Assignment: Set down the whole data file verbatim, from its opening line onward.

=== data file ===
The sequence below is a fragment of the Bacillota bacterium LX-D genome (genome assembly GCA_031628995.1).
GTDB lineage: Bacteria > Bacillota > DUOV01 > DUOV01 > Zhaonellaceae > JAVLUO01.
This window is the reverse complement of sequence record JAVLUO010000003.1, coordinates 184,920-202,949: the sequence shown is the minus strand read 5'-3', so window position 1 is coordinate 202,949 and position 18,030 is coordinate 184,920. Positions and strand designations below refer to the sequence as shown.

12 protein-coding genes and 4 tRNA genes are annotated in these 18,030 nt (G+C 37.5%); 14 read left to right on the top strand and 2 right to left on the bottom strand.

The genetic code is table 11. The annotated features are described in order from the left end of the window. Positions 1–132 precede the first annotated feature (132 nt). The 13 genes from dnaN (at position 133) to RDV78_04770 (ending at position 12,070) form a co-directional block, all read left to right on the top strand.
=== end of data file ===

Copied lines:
The sequence below is a fragment of the Bacillota bacterium LX-D genome (genome assembly GCA_031628995.1).
GTDB lineage: Bacteria > Bacillota > DUOV01 > DUOV01 > Zhaonellaceae > JAVLUO01.
This window is the reverse complement of sequence record JAVLUO010000003.1, coordinates 184,920-202,949: the sequence shown is the minus strand read 5'-3', so window position 1 is coordinate 202,949 and position 18,030 is coordinate 184,920. Positions and strand designations below refer to the sequence as shown.

12 protein-coding genes and 4 tRNA genes are annotated in these 18,030 nt (G+C 37.5%); 14 read left to right on the top strand and 2 right to left on the bottom strand.

The genetic code is table 11. The annotated features are described in order from the left end of the window. Positions 1–132 precede the first annotated feature (132 nt). The 13 genes from dnaN (at position 133) to RDV78_04770 (ending at position 12,070) form a co-directional block, all read left to right on the top strand.